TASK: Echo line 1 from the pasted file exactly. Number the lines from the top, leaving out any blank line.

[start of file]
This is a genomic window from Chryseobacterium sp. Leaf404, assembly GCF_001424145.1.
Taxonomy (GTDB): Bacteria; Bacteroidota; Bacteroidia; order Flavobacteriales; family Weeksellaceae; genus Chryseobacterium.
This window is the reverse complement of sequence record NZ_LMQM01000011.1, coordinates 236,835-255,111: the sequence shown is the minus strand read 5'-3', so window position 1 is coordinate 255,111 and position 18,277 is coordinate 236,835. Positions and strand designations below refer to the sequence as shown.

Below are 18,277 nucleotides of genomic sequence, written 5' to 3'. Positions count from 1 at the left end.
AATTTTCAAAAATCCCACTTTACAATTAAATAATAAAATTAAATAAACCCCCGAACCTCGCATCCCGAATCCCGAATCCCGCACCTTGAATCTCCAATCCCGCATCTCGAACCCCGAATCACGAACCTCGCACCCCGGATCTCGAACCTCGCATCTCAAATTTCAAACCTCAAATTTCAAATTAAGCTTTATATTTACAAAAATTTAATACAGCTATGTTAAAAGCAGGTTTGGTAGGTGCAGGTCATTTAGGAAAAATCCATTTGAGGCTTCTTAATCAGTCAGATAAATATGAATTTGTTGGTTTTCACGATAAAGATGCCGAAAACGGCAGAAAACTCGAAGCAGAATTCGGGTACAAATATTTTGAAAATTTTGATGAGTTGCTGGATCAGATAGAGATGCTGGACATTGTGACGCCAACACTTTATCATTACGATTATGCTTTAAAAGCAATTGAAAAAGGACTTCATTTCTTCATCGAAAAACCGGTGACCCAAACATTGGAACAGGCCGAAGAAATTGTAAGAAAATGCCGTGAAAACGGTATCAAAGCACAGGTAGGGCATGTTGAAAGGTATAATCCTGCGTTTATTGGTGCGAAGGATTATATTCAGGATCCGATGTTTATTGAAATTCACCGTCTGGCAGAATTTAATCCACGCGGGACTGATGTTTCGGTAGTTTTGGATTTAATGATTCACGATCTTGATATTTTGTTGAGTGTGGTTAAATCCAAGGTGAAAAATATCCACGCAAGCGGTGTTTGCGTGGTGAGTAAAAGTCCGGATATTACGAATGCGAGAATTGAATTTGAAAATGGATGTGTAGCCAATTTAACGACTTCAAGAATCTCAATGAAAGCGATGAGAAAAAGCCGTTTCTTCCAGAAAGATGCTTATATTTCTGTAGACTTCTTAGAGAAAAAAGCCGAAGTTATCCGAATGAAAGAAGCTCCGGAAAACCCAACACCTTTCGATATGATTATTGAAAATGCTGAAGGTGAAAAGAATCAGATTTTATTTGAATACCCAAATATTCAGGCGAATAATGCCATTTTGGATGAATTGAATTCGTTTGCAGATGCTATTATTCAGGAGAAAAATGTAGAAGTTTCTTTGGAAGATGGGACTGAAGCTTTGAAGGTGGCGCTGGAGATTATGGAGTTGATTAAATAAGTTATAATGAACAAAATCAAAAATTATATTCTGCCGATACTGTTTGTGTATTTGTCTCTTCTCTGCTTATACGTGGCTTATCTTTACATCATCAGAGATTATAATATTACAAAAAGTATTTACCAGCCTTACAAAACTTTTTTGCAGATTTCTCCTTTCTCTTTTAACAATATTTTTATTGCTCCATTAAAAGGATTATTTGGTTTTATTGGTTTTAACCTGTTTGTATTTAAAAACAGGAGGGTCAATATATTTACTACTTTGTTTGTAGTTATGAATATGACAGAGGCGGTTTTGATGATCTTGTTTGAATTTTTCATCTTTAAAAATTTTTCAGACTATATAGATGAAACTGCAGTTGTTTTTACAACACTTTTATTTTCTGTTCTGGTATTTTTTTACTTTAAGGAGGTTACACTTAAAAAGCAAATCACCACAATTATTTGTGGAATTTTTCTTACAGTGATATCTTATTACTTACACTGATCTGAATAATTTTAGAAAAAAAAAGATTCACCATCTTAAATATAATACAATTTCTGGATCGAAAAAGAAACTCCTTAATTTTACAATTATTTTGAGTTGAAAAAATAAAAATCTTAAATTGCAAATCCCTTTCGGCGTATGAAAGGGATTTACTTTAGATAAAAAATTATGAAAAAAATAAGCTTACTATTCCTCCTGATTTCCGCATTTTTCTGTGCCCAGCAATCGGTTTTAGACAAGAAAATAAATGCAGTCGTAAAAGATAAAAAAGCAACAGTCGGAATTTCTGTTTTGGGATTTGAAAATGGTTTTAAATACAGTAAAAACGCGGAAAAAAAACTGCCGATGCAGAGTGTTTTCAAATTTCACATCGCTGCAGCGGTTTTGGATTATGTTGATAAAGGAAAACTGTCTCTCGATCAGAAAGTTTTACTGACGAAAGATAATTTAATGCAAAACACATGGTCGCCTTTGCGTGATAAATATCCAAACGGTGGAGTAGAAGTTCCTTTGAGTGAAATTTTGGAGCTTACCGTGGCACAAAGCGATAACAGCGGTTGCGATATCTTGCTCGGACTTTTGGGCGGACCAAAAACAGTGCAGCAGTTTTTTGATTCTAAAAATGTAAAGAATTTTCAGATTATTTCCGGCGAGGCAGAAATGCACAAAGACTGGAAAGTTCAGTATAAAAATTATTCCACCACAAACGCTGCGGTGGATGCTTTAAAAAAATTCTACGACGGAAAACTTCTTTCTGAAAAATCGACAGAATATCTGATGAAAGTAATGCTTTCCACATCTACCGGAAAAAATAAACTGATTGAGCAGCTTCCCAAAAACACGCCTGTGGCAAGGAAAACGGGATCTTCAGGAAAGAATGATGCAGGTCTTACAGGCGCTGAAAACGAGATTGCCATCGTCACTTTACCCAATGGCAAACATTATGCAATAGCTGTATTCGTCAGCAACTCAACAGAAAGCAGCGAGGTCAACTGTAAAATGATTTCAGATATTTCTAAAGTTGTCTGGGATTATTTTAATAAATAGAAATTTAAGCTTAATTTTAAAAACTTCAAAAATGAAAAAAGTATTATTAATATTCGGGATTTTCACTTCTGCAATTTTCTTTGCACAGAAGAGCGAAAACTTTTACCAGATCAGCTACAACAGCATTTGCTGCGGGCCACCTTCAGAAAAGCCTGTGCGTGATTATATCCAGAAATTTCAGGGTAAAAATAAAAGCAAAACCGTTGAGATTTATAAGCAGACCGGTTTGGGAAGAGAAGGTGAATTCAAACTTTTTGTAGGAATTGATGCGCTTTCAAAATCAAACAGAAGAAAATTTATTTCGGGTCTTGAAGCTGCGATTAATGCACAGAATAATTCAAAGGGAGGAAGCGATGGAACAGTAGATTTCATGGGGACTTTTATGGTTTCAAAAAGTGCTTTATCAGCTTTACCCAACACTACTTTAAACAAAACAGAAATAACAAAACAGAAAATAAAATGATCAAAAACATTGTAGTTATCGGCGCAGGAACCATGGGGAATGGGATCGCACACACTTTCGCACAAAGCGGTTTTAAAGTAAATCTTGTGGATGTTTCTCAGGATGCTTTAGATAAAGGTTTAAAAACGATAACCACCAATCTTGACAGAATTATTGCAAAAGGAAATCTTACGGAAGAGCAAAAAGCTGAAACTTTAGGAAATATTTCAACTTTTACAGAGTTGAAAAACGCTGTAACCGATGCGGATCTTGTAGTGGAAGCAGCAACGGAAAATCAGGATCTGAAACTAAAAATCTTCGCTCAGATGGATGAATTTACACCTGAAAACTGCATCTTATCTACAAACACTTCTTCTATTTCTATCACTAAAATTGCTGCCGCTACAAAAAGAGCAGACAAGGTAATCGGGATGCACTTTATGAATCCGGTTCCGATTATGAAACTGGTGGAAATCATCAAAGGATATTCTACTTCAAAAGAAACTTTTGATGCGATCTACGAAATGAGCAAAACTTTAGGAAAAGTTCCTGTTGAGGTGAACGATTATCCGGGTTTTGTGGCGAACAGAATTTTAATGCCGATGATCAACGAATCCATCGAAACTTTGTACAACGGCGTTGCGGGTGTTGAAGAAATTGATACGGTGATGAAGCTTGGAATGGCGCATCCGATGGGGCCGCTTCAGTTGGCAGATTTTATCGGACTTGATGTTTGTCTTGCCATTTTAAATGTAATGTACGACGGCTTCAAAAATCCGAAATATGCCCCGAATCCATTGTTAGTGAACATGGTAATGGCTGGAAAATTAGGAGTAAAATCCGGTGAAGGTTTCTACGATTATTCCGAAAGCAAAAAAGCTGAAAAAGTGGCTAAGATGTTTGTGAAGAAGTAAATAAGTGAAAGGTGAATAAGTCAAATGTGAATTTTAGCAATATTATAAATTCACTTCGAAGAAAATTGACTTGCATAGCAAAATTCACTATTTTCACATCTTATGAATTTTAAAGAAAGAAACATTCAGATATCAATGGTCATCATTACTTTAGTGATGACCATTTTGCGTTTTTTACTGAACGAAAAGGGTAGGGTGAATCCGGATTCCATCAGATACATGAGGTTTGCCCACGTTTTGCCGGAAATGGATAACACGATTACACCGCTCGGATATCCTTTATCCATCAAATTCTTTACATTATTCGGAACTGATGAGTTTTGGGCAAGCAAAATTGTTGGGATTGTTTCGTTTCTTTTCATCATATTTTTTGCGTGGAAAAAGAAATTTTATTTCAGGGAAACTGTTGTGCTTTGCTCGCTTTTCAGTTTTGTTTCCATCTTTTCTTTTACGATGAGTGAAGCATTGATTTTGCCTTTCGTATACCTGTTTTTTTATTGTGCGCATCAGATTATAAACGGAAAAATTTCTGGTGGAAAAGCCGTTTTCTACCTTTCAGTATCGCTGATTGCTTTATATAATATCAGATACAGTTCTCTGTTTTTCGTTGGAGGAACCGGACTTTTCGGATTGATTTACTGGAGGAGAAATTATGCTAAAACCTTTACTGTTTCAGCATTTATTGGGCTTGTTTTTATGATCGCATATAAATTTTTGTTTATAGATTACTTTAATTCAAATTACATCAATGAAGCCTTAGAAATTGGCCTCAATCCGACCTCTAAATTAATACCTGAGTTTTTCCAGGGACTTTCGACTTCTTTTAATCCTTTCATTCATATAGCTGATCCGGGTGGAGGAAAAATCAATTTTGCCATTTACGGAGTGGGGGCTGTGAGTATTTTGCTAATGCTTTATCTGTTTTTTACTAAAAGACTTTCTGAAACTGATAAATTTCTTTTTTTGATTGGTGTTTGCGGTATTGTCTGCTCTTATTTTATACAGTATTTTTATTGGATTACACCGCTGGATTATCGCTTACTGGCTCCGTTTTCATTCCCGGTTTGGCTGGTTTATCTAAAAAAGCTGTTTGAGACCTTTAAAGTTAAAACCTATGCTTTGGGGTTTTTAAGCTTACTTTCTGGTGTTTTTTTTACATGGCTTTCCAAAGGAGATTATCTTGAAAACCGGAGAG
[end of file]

This is a genomic window from Chryseobacterium sp. Leaf404, assembly GCF_001424145.1.